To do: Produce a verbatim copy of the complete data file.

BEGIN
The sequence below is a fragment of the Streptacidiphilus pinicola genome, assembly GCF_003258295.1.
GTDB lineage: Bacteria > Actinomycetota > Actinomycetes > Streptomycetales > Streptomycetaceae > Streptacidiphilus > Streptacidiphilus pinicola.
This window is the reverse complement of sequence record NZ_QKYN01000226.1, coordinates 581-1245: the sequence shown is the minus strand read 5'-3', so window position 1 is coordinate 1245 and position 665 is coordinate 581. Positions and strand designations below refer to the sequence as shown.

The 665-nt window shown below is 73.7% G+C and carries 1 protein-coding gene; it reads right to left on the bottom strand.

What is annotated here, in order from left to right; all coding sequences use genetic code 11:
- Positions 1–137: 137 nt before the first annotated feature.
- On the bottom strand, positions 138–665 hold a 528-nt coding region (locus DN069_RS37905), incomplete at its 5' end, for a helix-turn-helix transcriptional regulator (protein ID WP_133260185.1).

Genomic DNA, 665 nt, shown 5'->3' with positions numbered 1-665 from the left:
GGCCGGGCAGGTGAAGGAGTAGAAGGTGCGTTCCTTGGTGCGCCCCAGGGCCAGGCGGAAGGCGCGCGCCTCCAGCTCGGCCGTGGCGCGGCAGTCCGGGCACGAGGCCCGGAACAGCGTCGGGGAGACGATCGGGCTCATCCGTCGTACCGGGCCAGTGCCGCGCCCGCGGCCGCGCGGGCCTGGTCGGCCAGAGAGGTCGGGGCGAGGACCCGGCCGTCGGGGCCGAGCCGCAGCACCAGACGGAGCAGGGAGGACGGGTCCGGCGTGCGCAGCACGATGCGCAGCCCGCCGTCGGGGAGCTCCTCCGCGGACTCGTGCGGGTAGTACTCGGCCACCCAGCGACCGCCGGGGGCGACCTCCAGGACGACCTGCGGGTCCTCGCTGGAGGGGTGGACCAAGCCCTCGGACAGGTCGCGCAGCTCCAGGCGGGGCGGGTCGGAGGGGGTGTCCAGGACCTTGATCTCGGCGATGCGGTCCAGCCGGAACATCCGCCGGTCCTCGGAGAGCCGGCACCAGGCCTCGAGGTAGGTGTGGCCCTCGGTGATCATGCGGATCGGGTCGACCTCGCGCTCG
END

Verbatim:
The sequence below is a fragment of the Streptacidiphilus pinicola genome, assembly GCF_003258295.1.
GTDB lineage: Bacteria > Actinomycetota > Actinomycetes > Streptomycetales > Streptomycetaceae > Streptacidiphilus > Streptacidiphilus pinicola.
This window is the reverse complement of sequence record NZ_QKYN01000226.1, coordinates 581-1245: the sequence shown is the minus strand read 5'-3', so window position 1 is coordinate 1245 and position 665 is coordinate 581. Positions and strand designations below refer to the sequence as shown.

The 665-nt window shown below is 73.7% G+C and carries 1 protein-coding gene; it reads right to left on the bottom strand.

What is annotated here, in order from left to right; all coding sequences use genetic code 11:
- Positions 1–137: 137 nt before the first annotated feature.
- On the bottom strand, positions 138–665 hold a 528-nt coding region (locus DN069_RS37905), incomplete at its 5' end, for a helix-turn-helix transcriptional regulator (protein ID WP_133260185.1).

Genomic DNA, 665 nt, shown 5'->3' with positions numbered 1-665 from the left:
GGCCGGGCAGGTGAAGGAGTAGAAGGTGCGTTCCTTGGTGCGCCCCAGGGCCAGGCGGAAGGCGCGCGCCTCCAGCTCGGCCGTGGCGCGGCAGTCCGGGCACGAGGCCCGGAACAGCGTCGGGGAGACGATCGGGCTCATCCGTCGTACCGGGCCAGTGCCGCGCCCGCGGCCGCGCGGGCCTGGTCGGCCAGAGAGGTCGGGGCGAGGACCCGGCCGTCGGGGCCGAGCCGCAGCACCAGACGGAGCAGGGAGGACGGGTCCGGCGTGCGCAGCACGATGCGCAGCCCGCCGTCGGGGAGCTCCTCCGCGGACTCGTGCGGGTAGTACTCGGCCACCCAGCGACCGCCGGGGGCGACCTCCAGGACGACCTGCGGGTCCTCGCTGGAGGGGTGGACCAAGCCCTCGGACAGGTCGCGCAGCTCCAGGCGGGGCGGGTCGGAGGGGGTGTCCAGGACCTTGATCTCGGCGATGCGGTCCAGCCGGAACATCCGCCGGTCCTCGGAGAGCCGGCACCAGGCCTCGAGGTAGGTGTGGCCCTCGGTGATCATGCGGATCGGGTCGACCTCGCGCTCG